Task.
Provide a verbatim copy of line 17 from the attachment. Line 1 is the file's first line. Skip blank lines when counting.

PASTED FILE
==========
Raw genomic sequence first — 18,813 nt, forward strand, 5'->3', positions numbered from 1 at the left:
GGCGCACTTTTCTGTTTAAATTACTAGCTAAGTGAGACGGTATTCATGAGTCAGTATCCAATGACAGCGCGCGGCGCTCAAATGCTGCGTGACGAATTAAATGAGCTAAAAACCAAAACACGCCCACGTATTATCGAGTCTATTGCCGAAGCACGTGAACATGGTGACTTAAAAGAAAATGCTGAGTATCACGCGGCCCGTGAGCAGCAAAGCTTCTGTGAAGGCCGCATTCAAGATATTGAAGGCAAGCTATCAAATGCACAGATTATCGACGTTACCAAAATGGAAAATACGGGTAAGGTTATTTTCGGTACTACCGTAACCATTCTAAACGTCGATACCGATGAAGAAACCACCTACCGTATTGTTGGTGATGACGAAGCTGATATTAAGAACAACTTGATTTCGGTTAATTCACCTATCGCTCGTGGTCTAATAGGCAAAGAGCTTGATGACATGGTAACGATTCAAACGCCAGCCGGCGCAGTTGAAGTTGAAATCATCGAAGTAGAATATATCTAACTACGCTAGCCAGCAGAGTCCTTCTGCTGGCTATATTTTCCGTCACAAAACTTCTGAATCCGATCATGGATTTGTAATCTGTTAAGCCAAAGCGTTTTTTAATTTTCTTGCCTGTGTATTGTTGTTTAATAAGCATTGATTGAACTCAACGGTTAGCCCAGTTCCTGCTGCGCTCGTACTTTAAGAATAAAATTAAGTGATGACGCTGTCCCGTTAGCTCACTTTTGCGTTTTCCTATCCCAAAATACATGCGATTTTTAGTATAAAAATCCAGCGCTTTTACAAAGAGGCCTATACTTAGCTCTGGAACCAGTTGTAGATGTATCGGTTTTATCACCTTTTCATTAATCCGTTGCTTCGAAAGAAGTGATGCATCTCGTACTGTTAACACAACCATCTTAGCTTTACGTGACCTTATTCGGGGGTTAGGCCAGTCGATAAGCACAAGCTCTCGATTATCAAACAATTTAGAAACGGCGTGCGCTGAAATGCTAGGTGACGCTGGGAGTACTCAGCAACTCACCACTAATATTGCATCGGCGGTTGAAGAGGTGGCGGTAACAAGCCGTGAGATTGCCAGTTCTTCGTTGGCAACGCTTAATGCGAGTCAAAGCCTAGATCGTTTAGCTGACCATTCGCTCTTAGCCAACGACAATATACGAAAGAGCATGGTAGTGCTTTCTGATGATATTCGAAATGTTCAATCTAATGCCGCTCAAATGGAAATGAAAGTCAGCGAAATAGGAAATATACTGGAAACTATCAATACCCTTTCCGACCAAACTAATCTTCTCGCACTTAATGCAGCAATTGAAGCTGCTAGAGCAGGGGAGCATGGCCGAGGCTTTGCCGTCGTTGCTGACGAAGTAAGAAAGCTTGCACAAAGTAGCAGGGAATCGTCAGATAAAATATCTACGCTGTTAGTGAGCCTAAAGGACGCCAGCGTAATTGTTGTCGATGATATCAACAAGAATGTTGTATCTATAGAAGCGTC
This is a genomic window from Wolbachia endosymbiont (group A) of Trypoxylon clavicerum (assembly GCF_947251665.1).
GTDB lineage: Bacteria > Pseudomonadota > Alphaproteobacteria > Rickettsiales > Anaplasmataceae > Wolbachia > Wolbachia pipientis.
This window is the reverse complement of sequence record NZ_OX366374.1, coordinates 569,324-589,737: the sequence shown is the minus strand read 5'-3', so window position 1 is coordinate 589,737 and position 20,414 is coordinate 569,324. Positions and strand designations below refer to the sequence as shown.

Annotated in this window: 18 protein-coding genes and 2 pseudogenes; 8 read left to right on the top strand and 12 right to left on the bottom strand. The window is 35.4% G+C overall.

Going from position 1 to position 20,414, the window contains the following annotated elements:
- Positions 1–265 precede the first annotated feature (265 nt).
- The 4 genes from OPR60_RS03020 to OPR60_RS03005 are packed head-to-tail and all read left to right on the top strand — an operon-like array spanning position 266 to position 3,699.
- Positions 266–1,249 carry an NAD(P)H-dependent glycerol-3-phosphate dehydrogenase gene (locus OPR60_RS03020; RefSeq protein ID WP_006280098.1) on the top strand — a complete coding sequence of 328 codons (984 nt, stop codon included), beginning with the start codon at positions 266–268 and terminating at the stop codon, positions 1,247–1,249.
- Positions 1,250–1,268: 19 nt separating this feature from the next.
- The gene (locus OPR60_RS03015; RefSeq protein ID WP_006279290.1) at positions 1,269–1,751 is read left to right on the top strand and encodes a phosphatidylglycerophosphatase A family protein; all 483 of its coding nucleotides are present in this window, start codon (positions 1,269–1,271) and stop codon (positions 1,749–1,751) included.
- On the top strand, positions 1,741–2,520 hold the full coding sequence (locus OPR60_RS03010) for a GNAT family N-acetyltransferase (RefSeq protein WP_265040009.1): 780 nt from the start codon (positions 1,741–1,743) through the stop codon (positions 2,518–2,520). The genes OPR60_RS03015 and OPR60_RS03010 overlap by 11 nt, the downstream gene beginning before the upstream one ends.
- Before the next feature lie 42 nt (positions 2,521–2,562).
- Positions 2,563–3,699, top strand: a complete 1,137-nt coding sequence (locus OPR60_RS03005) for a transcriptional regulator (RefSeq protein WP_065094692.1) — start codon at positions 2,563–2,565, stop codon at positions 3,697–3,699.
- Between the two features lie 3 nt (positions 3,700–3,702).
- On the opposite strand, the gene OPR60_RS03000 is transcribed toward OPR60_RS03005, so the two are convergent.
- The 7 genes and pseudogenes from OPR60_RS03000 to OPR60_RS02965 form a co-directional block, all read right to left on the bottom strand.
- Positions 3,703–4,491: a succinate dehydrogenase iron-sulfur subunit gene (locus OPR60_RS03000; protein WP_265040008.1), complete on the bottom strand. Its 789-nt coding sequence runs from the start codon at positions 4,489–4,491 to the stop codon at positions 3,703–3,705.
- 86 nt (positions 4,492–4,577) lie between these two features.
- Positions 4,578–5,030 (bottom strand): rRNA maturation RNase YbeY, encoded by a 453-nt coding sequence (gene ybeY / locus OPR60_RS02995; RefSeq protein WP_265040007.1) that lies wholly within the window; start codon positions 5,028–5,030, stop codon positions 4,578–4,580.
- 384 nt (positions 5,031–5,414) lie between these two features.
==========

- On the opposite strand, the gene OPR60_RS03000 is transcribed toward OPR60_RS03005, so the two are convergent.